‘To her, patients always came first’: Cancer care pioneer dies at 93

Published on Jan 20, 2021 12:02 AM IST
V Shanta was on the WHO Advisory Committee on Cancer till March 2005. She was a recipient of several national and international awards including the Ramon Magsasay award for public service, Padma Shri (1986), Padma Bhushan (2006) and Padma Vibhushan (2016).
**EDS: FILE PHOTO** New Delhi: In this undated Aug. 31, 2005 file photo, renowned oncologist and chairperson of the Adyar Cancer Institute Dr V Shanta. Shanta passed away at the age of 93 on Tuesday, Jan. 19, 2021. (PTI Photo)(PTI01_19_2021_000038B)(PTI)
**EDS: FILE PHOTO** New Delhi: In this undated Aug. 31, 2005 file photo, renowned oncologist and chairperson of the Adyar Cancer Institute Dr V Shanta. Shanta passed away at the age of 93 on Tuesday, Jan. 19, 2021. (PTI Photo)(PTI01_19_2021_000038B)(PTI)
ByDivya Chandrababu, Chennai

Dr Viswanathan Shanta, a pioneer of cancer care in the country, passed away in Chennai in the early hours of Tuesday. Chairman of the Cancer Institute (WIA), Adyar, V Shanta was working Monday night when she complained of chest pain and was admitted to Apollo Hospitals. “She called me around 8:30pm complaining of chest pain,” said her younger sister V Susheela, who is a member of the governing board of the institute. V Shanta died of a myocardial infarction and was laid to rest with full state honours later in the evening. She was 93.

Born on March 11, 1927 in Chennai, V Shanta belonged to a family of achievers. Her grand-uncle CV Raman and her uncle, Subrahmanyan Chandrasekhar, were both Nobel laureates. After completing her post graduate medical degree in gynaecology from Madras Medical College, she joined the Cancer Institute in 1955 established a year before by one of the country’s first women medical graduates, Dr Muthulakshmi Reddy. Dr S Krishnamurthi, Reddy’s son, was V Shanta’s collaborator and mentor.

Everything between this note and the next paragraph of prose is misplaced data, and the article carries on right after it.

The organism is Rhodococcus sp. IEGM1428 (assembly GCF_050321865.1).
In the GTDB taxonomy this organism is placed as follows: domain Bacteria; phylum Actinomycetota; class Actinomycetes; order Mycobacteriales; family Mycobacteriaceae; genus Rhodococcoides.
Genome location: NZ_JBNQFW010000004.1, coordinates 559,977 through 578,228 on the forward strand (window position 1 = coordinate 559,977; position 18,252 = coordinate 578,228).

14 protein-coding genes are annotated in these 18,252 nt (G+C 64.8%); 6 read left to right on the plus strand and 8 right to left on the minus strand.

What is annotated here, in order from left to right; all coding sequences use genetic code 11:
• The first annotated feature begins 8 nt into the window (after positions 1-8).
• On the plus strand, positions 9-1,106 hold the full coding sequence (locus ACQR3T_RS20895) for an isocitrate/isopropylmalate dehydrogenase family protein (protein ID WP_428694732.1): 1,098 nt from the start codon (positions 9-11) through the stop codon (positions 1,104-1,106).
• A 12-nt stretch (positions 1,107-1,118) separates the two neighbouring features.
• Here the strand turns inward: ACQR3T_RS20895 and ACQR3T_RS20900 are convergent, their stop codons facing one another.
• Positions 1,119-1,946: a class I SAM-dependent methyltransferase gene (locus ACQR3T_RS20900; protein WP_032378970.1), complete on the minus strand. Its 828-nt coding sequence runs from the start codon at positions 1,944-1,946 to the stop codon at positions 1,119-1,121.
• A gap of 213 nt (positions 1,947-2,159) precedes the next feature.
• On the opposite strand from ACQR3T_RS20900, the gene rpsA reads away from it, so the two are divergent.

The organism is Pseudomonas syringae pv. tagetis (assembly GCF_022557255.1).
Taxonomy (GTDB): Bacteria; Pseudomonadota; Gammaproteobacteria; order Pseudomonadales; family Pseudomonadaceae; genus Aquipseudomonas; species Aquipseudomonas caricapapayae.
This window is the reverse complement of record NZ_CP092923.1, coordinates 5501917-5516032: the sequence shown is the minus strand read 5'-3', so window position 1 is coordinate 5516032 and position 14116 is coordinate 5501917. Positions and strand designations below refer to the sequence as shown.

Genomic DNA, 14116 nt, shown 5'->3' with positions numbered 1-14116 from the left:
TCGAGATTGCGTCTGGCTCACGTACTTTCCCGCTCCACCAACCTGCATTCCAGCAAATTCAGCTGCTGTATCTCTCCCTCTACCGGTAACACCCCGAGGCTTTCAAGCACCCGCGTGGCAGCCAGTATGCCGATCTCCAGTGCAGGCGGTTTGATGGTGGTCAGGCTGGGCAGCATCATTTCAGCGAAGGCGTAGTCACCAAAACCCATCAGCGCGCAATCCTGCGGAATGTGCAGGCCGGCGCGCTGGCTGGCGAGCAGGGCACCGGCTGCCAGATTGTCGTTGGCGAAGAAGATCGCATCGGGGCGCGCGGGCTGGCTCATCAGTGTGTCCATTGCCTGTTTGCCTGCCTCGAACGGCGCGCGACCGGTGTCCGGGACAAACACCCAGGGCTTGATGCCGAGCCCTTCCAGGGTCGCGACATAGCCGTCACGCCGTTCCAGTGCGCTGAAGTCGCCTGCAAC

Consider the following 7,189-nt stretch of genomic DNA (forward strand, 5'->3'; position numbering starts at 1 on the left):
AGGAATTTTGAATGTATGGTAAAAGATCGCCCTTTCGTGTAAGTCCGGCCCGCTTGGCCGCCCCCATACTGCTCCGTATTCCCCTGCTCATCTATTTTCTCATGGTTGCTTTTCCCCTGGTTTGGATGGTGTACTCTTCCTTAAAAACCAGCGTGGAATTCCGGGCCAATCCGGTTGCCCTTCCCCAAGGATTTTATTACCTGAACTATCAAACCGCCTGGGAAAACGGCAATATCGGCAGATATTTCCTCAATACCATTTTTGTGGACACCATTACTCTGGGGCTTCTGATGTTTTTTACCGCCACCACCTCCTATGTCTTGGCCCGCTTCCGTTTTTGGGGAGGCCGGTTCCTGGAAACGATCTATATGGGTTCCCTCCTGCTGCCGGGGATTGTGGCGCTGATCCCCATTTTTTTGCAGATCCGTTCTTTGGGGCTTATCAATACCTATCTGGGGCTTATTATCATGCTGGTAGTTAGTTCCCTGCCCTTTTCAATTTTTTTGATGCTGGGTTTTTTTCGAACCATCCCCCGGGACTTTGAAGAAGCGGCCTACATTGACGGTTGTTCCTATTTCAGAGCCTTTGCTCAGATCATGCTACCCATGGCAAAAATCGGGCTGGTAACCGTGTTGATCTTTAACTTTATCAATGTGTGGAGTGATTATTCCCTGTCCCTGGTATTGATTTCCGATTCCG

V Shanta made the hospital her home, living in a room in the institute from her first day till Monday night. She steered it from a 12-bed hospital to a state-of-the-art cancer care centre and research institute that catered to more than 15,000 poor persons annually, and where 40% of the patients received free treatment with residence and those who could not pay were offered subsidised treatment.

“For a lot of people who got cancer, she was the person you thought of. I think people felt good going to her,” said Grandmaster Viswanathan Anand, whose now deceased mother Sushila Viswanathan was V Shanta’s patient in 2005. “She helped a lot of children,” said Anand, a regular donor to the institute.

V Shanta inspired generations of health care providers. “The country’s first paediatric oncology centre was established under her,” said Dr R Swaminathan, a statistician and epidemiologist at the Cancer Institute, who was a colleague. “Nobody valued data more than her. When people ridiculed us that we could never follow-up on patients in India, Dr Shanta showed the way to assess a cancer patient’s survival rate.”

“To her, patients always came first. Today, the Cancer Institute (WIA), Adyar is one of the most premium cancer institutions in India because of her hard work along with her mentor Dr S Krishnamurthi,” said Dr CS Pramesh, director of Tata Memorial Hospital in Mumbai.

V Shanta was on the WHO Advisory Committee on Cancer till March 2005. She was a recipient of several national and international awards including the Ramon Magsasay award for public service, Padma Shri (1986), Padma Bhushan (2006) and Padma Vibhushan (2016). Prime Minister Narendra Modi, finance minister Nirmala Sitharaman and other leaders condoled her death. “Dr V Shanta will be remembered for her outstanding efforts to ensure top quality cancer care. The Cancer Institute at Adyar, Chennai, is at the forefront of serving the poor and downtrodden. I recall my visit to the Institute in 2018,” the PM tweeted.

With inputs from Rupsa Chakraborty

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